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TDDD33 Programming (C++)

Compilation


If you just want to know the command to compile you should use in the course, skip to Enable correct compiler version and Create a short compile command later on this page.

Compile your programs

To transform your programs to a format (machine code) the computer can understand, you must compile the source code. The compilation is a lengthy process of feeding the source code through several programs, each performing one part of the transformation. The steps involved are in order: preprocessing, compilation and linking. More information on each step is given below, and are relevant to interpret some errors you can encounter. As programmers we normally want the computer to do all our work, so doing each step manually is not something we want. Instead we have a program that do all steps for us automatically. We lazily call this program "the compiler" in spite of it doing also preprocessing and linking. For a simple program the compiler is invoked with one command. If we assume your source code is stored in a file called my_superior_program.cc the following is the command you need to type in your terminal:

g++ my_superior_program.cc

g++ is "the compiler" and takes care of invoking the preprocessor, the compilation step, and the linker on the source file my_superior_program.cc. The result is either an error message written in your terminal, or a new file called a.out in your current folder. a.out is your executable program. Simply type it in your terminal to start it:

a.out

Often you want your program to be named something else. In our case we may want the final executable file to be named super. Then you have two options. You can use the standard system command (mv) to rename the file a.out to super (mv a.out super). But that requires one extra command, and as said above, a programmer want things automated in one command:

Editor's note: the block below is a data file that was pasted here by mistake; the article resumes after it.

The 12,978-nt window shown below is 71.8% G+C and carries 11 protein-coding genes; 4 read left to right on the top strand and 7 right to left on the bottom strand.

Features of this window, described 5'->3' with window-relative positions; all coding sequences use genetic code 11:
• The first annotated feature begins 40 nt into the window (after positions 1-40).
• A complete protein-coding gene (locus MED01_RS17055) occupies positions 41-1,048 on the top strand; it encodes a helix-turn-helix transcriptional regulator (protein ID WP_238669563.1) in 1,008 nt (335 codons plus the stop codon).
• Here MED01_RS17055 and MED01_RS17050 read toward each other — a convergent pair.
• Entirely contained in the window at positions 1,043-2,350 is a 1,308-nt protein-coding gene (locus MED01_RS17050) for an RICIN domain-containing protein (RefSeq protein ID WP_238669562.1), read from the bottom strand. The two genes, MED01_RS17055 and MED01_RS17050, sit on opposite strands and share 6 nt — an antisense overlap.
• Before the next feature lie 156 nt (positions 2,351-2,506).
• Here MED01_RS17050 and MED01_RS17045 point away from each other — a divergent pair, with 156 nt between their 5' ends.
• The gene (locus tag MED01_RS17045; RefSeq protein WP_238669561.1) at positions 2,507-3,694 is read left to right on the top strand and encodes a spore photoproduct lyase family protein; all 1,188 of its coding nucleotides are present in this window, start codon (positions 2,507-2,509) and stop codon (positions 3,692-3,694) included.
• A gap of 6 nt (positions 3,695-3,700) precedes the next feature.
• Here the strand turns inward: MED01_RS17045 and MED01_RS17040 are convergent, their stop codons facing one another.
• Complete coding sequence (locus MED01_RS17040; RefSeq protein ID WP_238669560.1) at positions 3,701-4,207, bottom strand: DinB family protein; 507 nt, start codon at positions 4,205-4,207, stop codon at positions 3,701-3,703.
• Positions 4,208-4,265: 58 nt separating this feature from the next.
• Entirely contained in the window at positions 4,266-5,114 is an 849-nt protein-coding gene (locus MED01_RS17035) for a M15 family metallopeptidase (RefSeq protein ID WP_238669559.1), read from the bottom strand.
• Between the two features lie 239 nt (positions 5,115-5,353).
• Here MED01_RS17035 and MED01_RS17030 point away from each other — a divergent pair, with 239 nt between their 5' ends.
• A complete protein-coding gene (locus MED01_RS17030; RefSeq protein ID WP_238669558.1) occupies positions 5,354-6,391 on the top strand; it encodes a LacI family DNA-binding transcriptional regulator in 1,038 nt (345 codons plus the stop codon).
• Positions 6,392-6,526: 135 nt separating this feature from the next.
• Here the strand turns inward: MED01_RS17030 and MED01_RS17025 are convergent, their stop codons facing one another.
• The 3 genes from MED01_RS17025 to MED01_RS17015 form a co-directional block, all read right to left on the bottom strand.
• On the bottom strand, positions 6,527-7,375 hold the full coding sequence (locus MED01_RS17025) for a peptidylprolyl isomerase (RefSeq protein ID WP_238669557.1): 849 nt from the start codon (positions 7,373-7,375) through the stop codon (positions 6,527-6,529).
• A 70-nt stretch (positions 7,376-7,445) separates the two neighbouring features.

g++ my_superior_program.cc -o super

-o is called a flag to the compiler. It is a special directive telling the compiler to do something different from the default. In this case -o instructs the compiler to name the output file super instead of the default a.out. To run the program, just type the name of it's file in the terminal:

super
If you name your program yourself chances are that another command exist that have the same name, this happen for example if you name the program test. When you start a program by typing it's file name the system will start the first program it finds with that file name. Chances are that this will be the system command with that name, not your program, as system commands are usually searched first. This will cause you much confusion until you figure out what happened. To be sure you are executing your program and not an equally named system or built-in command you write the relative (or full) search path to your file:

./super

Important compiler flags

As said above a flag changes default settings in the compiler, and as it turns out some non-default settings are essential to have some help to create correct programs. Here follow a list of flags you should use in the course. To get the full list of flags, use the command man g++.

-Wall
Make the compiler issue a warning when you do something wrong (or suspicious). Take them serious. Good code do not generate warnings. It is absolutely crucial to correct warnings you do not understand. You should use this flag.
-Wextra
C++ is a language with a lot of history, all the way from the predecessor of C. In order not to change the default behaviour of the compiler from one version to the next it turns out that -Wall does not really enable all possible warnings. This flag adds the last few. You should use this flag.
-std=c++98
-std=c++11
Tell the compiler to follow the C++ standard from 1998 or 2011. We always want to write standard compliant code, so you should use one of those flags. As we in some labs will use some of the minor improvements in the C++ 2011 standard -std=c++11 is the recommended. N.B. Using 2011 standard requires some additional tweaks. See below.
-pedantic
Warn about everything required by the standard. You should use this flag.
-g
Tell the compiler to generate extra information that make it easier to use the debugger. You should use this when you have segmentation fault and need to use gdb. Often, it is easier to use it always, it does no harm. The only reason you may like to remove it is when you compile a release of your program that ship to your end customers.
-Weffc++